I am a Research Fellow at the University of Birmingham, based in the Primary Care Clinical Research and Trials Unit (PC-CRTU). My current research project aims to facilitate the recruitment of patients to studies and trials by investigating data linkages in primary and secondary care. Project partners and collaborators include the Birmingham and Black Country Comprehensive Local Research Network (BBC CLRN), King's College London and various Primary Care Trusts (PCTs) and secondary care research specialty groups across the West Midlands. We aim to build onto the success of the ePCRN in the United States for the UK healthcare sector.
My PhD in the area of trust and reputation in agent-based systems, was awarded by the University of Warwick, under the supervision of Dr. Nathan Griffiths. I was a member of the Intelligent and Adaptive Systems Group in the Department of Computer Science. In my PhD work, I looked at the ways in which individual agents within a multi-agent system can improve their interactions with other agents, while aiming to achieve goals that they cannot complete on their own. Agents evolving in open, distributed environments face numerous challenges and I presented a mechanism that enables agents to make more informed decisions with the aim of further minimising the uncertainty of agent interactions, while facing malicious behaviour, such as collusion. This mechanism is motivated by issues of correctly assessing the trustworthiness of agents, and using the available information to guide the extraction of valuable information from an agent's social network.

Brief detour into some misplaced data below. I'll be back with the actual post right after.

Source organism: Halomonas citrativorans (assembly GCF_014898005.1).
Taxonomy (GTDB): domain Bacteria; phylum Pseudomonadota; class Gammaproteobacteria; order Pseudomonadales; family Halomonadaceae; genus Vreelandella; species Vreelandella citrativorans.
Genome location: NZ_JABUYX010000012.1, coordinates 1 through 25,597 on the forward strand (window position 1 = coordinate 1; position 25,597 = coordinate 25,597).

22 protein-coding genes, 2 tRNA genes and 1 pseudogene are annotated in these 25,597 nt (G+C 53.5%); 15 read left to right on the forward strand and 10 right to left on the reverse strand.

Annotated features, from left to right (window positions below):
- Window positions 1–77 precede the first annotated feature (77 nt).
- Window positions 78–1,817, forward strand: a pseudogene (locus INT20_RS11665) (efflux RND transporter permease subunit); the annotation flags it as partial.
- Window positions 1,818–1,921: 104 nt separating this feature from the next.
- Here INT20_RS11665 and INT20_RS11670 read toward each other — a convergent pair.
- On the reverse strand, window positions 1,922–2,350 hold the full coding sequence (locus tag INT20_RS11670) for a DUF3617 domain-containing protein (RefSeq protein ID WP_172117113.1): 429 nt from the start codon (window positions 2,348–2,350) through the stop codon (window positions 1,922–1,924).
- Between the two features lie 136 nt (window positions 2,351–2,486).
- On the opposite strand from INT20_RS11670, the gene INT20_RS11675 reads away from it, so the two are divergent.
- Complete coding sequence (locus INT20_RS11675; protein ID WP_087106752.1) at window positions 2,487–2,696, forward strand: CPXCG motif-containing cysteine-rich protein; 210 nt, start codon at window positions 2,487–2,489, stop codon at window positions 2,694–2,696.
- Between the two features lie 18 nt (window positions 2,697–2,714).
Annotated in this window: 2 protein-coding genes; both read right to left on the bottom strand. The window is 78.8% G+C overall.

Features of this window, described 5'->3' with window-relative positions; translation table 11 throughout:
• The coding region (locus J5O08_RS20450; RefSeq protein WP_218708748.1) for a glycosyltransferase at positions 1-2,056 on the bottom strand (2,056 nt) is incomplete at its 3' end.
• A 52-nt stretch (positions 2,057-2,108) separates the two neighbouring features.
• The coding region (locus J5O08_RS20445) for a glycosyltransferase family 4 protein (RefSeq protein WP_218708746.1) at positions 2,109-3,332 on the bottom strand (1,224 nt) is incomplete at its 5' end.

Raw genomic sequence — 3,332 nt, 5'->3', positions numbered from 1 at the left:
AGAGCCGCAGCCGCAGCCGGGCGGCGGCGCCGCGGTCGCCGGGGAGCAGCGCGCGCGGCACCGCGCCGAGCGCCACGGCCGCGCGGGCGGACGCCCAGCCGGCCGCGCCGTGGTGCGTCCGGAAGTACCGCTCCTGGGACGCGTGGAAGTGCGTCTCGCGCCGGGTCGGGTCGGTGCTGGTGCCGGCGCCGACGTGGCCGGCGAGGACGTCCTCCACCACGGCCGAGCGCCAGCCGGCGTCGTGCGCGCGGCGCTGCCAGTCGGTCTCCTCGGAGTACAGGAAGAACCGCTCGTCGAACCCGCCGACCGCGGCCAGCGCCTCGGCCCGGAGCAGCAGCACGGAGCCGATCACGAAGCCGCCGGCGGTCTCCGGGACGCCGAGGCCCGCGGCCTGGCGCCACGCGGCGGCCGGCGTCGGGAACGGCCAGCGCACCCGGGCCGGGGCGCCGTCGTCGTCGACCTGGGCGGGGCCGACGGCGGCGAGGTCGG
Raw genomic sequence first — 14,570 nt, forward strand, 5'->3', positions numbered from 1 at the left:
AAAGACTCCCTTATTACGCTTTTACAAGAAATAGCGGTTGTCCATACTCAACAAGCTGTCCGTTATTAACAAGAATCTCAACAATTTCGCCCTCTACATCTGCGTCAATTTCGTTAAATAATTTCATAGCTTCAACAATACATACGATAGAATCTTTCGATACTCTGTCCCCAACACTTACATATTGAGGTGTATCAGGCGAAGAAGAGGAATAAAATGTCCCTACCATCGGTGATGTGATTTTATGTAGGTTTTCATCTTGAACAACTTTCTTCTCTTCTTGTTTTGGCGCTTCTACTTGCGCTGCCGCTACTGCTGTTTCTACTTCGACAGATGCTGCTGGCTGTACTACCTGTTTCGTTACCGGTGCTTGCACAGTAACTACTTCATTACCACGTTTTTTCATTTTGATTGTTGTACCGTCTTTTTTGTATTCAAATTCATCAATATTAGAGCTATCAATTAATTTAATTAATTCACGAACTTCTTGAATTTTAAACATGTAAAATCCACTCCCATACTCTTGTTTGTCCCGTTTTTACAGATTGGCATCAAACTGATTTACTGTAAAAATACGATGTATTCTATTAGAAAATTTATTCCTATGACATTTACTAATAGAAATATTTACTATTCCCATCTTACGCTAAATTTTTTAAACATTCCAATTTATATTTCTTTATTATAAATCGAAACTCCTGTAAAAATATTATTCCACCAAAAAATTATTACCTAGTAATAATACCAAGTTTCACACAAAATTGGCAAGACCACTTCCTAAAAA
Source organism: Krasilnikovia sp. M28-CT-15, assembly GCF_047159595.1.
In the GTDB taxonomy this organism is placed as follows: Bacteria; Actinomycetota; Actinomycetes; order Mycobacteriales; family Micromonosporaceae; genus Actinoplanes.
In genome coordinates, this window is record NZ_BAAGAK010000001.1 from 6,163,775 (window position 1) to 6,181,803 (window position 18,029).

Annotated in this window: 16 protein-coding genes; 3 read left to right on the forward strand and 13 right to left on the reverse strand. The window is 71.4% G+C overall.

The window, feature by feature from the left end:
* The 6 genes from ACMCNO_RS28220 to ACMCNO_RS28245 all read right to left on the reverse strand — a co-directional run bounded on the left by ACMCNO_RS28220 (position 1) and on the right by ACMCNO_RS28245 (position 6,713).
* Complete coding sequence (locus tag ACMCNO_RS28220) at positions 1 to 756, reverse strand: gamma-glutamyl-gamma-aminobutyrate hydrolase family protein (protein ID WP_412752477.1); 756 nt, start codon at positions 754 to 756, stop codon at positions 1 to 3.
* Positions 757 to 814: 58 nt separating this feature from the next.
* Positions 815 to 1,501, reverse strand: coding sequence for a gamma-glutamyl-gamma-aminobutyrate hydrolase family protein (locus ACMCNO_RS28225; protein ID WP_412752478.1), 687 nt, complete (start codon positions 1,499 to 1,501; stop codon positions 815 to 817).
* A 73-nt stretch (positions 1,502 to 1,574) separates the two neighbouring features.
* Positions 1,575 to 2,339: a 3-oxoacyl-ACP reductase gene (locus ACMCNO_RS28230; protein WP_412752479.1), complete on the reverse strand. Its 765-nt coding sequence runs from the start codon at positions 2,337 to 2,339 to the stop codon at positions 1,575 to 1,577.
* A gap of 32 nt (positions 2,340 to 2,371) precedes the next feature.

Previously, I obtained BSc and BSc(Hons) degrees from the University of South Africa and the University of KwaZulu-Natal, South Africa, respectively. After doing some teaching at undergraduate level in Mauritius at the Charles Telfair Institute, I went on to study for a Masters degree in Computer Science at Lancaster University, UK.